The fifth-growth Chateau Pontet-Canet is located in the heart of Pauillac appellation, just south of the famous chateaux Mouton Rothschild. The beginning of one of the largest estates in the Médoc...Read More
From the biodynamic vineyards of Pauillac 5th Growth Chateau Pontet-Canet comes a different kind of Medoc fine wine, the product of a holistic approach to viticulture, minimal intervention winemaking and aging in less new oak for a purer, brighter profile. Starting in 2004, the dynamic duo formed by Owner Alfred Tesseron and visionary Estate Manager Jean-Michel Comme pioneered biodynamic at a time when this was still unheard of among the Bordeaux Crus Classés.
Today, the forward-thinking Bordeaux estate provides plenty to talk about, from the herd of draft horses used to plough its vineyards to the concrete “dolia” amphorae partially used to age its wines. Vintage after vintage, Chateau Pontet-Canet produces wines that feel freed of all constraints, vibrating in the glass with a contained power, pure and precise fruit and unprecedented, unparalleled and undeniable pedigree.
The history of Chateau Pontet-Canet begins with a man by the name of Jean-Francois Pontet, who had served the court of Versailles as the Grand Ecuyer (Master of the Horse) of Louis XV and became Governor of the Medoc upon his move to Guyenne. In 1705, Jean-Francois Pontet purchased a few acres of land north of the village of Pauillac and planted grape vines. Just a few years later, he acquired some more parcels in a place known as Canet. He named his estate Chateau Pontet-Canet. A century and a half later, the chateau was ranked as a Classified Fifth Growth of Pauillac in the Official 1855 Classification of Bordeaux, ordered by Napoleon III.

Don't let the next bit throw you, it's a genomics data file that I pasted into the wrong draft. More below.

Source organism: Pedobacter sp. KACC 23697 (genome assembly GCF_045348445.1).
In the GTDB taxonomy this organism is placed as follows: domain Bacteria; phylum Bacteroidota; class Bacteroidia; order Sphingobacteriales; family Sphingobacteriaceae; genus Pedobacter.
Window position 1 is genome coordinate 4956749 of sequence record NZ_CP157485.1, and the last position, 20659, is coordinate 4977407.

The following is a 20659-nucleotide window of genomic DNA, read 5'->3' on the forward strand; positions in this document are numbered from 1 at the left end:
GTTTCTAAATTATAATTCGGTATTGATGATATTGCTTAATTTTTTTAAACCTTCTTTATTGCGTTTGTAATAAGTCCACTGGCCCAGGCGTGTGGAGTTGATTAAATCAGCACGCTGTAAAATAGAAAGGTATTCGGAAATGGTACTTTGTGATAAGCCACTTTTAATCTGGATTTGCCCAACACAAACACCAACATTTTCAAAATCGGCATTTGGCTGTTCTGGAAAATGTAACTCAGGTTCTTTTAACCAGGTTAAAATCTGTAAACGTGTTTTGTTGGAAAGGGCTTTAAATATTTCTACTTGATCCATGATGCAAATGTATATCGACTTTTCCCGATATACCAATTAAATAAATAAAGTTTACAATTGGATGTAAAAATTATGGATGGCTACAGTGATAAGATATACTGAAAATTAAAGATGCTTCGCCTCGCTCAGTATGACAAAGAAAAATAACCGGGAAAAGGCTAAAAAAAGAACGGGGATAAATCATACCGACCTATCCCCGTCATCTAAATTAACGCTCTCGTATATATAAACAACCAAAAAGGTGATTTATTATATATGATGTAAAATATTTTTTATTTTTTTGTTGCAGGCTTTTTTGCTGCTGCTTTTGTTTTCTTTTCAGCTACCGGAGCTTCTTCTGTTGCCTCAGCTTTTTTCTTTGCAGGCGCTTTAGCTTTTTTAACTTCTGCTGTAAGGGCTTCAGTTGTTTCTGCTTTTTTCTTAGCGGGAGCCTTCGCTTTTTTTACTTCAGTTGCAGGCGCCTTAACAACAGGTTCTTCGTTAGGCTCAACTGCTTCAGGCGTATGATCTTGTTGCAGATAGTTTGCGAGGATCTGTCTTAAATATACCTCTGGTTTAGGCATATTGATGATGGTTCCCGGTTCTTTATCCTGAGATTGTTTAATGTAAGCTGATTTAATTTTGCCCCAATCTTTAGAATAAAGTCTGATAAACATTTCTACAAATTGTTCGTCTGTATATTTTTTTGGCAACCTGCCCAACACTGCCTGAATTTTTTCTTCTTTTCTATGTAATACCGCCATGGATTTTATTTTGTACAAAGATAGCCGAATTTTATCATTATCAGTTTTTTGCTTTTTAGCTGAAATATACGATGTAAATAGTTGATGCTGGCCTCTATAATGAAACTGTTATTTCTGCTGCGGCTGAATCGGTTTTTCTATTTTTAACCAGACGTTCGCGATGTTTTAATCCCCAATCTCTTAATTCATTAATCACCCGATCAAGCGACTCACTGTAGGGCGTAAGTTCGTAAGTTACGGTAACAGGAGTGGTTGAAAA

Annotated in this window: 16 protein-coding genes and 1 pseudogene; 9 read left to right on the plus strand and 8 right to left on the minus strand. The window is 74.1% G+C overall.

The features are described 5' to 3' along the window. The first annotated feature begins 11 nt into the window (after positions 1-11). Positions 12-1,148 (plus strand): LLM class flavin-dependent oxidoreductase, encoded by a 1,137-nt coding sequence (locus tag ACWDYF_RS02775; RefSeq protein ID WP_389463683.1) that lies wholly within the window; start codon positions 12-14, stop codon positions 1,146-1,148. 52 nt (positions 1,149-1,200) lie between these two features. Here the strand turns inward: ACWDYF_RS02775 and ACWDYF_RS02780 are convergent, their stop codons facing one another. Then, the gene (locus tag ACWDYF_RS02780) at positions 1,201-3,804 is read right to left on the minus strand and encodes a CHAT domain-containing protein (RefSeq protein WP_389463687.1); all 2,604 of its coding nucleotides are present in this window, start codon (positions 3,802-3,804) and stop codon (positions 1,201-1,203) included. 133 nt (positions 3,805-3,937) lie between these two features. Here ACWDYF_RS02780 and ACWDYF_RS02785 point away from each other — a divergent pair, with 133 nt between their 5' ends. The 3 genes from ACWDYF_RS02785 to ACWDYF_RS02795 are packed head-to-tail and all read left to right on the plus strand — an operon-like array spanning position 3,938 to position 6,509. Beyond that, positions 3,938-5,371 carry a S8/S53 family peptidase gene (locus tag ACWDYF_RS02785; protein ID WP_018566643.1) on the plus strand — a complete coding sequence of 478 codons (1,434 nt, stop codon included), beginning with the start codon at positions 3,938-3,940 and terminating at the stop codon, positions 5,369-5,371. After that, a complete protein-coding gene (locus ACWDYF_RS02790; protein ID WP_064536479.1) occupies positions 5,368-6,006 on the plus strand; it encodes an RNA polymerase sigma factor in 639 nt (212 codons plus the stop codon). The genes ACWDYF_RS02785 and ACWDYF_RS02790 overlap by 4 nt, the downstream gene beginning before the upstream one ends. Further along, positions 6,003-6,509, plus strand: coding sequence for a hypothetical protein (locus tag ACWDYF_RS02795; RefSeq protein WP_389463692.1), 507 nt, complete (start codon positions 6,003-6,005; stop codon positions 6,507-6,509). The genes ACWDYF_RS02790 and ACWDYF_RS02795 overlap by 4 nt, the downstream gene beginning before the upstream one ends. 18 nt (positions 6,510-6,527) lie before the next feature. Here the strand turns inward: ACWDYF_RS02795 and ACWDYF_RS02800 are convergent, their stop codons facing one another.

In 1865, the family of the founder sold Chateau Pontet-Canet to a wine merchant named Herman Cruse, whose family held on to the property for 110 years. During this time, Estate Manager Theophile Skawinski constructed a revolutionary vat house at the chateau, with a wooden platform that could move on rails and fill the wine by gravity into oak vats.
In 1975, the estate was acquired by Cognac merchant Guy Tesseron (who already owned Chateau Lafon Rochet in St-Estephe), entering a new modern age of its history. Under the care of the Tesseron family, Chateau Pontet-Canet was transformed from a largely neglected vineyard in poor shape to one of the stars of the Pauillac appellation, a Classified Fifth Growth with all the qualities of a Super Second.
Around 1994, Guy’s son Alfred Tesseron took over at the helm of Chateau Pontet-Canet, continuing his father’s investments in both the winery and vineyard of the estate. He focused on converting to sustainable farming techniques and vinifying the wines on a plot-by-plot basis. In 1989, Alfred hired Jean-Michel Comme, who ended up serving as Estate Manager of Chateau Pontet-Canet for the next 31 year until his resignation in May 2020. Together, Tesseron and Comme decided to do what no Classified Growth of Bordeaux at that time had even thought of doing: abandon conventional viticultural methods and adopt an organic and biodynamic approach instead.
The first biodynamic trials were carried out in 2004 on 14 hectares of vines, and the wines produced were noticeably brighter and tighter in structure. In the years that followed, the entire estate was fully converted to biodynamic agriculture, becoming the first Medoc Classified Growth to do so. The wines of Chateau Pontet-Canet received the Ecocert organic certification and Biodyvin biodynamic certification in 2010, followed by the Demeter certification in 2014.
During this time, the Pontet-Canet winery was also renovated and the brand new Nicole vat house inaugurated in 2005. The new winery is home to small conical concrete vats designed for parcel-by-parcel vinification.
In 2008, the estate became home to three Breton draft horses, who would work the vineyard soil without compacting it too much. Since then, the family of Pontet-Canet horses has expanded and a stable has been constructed to house them. Several other Grand Cru Classés of Bordeaux have followed in the footsteps of Pontet-Canet, adopting horses as a gentler, more natural way to work the soil.
Today, Chateau Pontet-Canet is run by Alfred Tesseron’s nieces Melanie and Philippine, aided by famous Bordeaux wine consultant Michel Rolland (who has consulted at Pontet-Canet since 1999).